· headache, dizziness, weakness, feeling like you might pass out;

· red or pink urine;

· black or bloody stools, coughing up blood or vomit that looks like coffee grounds;

· numbness, tingling, or muscle weakness (especially in your legs and feet); or

· loss of movement in any part of your body.

• Smaller serious side effects may include:

· muscle pain;

· itching; or

· pain in your arms or legs.

• This is not a complete list of side effects and others may occur. Call your doctor for medical advice about side effects. You may message side effects to FDA at 1-800-FDA-1088.

What another drugs will affect rivaroxaban?

• Speak your doctor about all another medicines you use, especially:

· bosentan (Tracleer);

· conivaptan (Vaprisol);

· dexamethasone (Cortastat, Dexasone, Solurex, DexPak);

· rifabutin (Mycobutin), rifampin (Rifadin, Rifater, Rifamate), or rifapentine (Priftin);

· St. John's wort;

· quinidine (Quin-G);

· verapamil (Calan, Covera, Isoptin, Verelan);

· an antibiotic such as azithromycin (Zithromax), clarithromycin (Biaxin) or erythromycin (E.E.S., EryPed, Ery-Tab, Erythrocin, Pediazole);

· antifungal medicine such as itraconazole (Sporanox) or ketoconazole (Nizoral);

· a barbiturate such as butabarbital (Butisol), secobarbital (Seconal), pentobarbital (Nembutal), or phenobarbital (Solfoton);

· heart or blood pressure medicine such as reserpine, amiodarone (Cordarone, Pacerone), diltiazem (Cartia, Cardizem), dronedarone (Multaq), felodipine (Plendil), quinidine (Quin-G), or verapamil (Calan, Covera, Isoptin, Verelan);

· HIV medicine such as efavirenz (Sustiva, Atripla), etravirine (Intelence), indinavir (Crixivan), nelfinavir (Viracept), nevirapine (Viramune), ritonavir (Norvir, Kaletra), or saquinavir (Invirase);

· medicines to treat narcolepsy, such as armodafinil (Nuvigil) or modafinil (Progivil);

· medicines used to prevent organ transplant rejection, such as cyclosporine (Gengraf, Neoral, Sandimmune) or tacrolimus (Prograf); or

· seizure medicine such as carbamazepine (Carbatrol, Equetro, Tegretol), felbamate (Felbatol), oxcarbazepine (Trileptal), phenytoin (Dilantin), or primidone (Mysoline).

• Much another drugs (including some over-the-counter medicines) can magnify your risk of bleeding, or your risk of developing blood clots near the brain or spinal cord during a spinal tap or epidural. It is very significant to speak your doctor about all medicines you have recently used, especially:

· dextran (Gentran, Hyskon);

· abciximab (ReoPro), eptifibatide (Integrilin), ticagrelor (Brilinta), tirofiban (Aggrastat);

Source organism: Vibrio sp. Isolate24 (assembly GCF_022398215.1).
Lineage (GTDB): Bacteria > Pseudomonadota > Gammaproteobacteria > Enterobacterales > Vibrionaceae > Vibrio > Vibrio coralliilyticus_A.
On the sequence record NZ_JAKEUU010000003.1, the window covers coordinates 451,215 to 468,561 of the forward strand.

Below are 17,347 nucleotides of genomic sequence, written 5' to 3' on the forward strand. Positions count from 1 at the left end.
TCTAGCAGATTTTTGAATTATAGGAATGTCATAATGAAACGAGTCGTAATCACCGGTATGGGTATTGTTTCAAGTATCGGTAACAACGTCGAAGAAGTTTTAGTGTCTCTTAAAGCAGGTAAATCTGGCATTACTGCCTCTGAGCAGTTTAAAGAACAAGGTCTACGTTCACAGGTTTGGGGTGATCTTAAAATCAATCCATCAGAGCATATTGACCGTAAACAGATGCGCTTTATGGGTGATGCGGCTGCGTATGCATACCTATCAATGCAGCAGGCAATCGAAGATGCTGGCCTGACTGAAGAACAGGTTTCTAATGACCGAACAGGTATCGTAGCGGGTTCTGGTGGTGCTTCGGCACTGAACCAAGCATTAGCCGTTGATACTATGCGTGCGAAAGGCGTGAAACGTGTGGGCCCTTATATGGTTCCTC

· alteplase (Activase), reteplase (Retavase), tenecteplase (TNKase), urokinase (Abbokinase);

· anagrelide (Agrylin), cilostazol (Pletal), clopidogrel (Plavix), dipyridamole (Persantine, Aggrenox), eltrombopag (Promacta), oprelvekin (Neumega), prasugrel (Effient), romiplostim (Nplate), ticagrelor (Brilinta), ticlopidine (Ticlid);

· argatroban (Acova), bivalirudin (Angiomax), dabigatran (Pradaxa), lepirudin (Refludan);

· dalteparin (Fragmin), enoxaparin (Lovenox), fondaparinux (Arixtra), heparin, tinzaparin (Innohep), warfarin (Coumadin, Jantoven);

· an NSAID (non-steroidal anti-inflammatory drug) such as ibuprofen (Advil, Motrin), naproxen (Aleve, Naprosyn, Naprelan, Treximet), celecoxib (Celebrex), diclofenac (Arthrotec, Cambia, Cataflam, Voltaren, Flector Patch, Pennsaid, Solareze), indomethacin (Indocin), meloxicam (Mobic), and others; or

· salicylates such as aspirin, Nuprin Backache Caplet, Kaopectate, KneeRelief, Pamprin Cramp Formula, Pepto-Bismol, Tricosal, Trilisate, and others.

• This list is not complete and another drugs may interact with rivaroxaban. Speak your doctor about all medications you use. This includes prescription, over-the-counter, vitamin, and herbal commodity. Do not start a new medicine without telling your doctor.

Where can I get more information?

• Your pharmacist can provide more information about rivaroxaban.

Remember, hold this and all another medicines out of the reach of children, never share your medicines with others, and use this medicine only for the indication prescribed.

Disclaim: Each effort has been made to ensure that the information provided by Cerner Multum, Inc. ('Multum') is accurate, up-to-date, and complete, but no guarantee is made to that effect. Drug information contained herein may be time sensitive. Multum information has been compiled for use by healthcare practitioners and consumers in the United States and therefore Multum does not warrant that uses external of the United States are appropriate, unless specifically indicated otherwise. Multum's drug information does not endorse drugs, diagnose patients or recommend therapy. Multum's drug information is an informational resource designed to assist licensed healthcare practitioners in caring for their patients and/or to serve consumers viewing this service as a supplement to, and not a substitute for, the expertise, skill, knowledge and judgment of healthcare practitioners. The absence of a warning for a given drug or drug combination in no way must be construed to indicate that the drug or drug combination is safety, effective or appropriate for any given patient. Multum does not assume any responsibility for any aspect of healthcare administered with the help of information Multum provides. The information contained herein is not intended to cover all possible uses, directions, precautions, warnings, drug interactions, allergic reactions, or adverse effects. If you have questions about the drugs you are taking, check with your doctor, nurse or pharmacist.

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© 2006-2018 medpill.info Last Updated On: 10/13/2018 (0)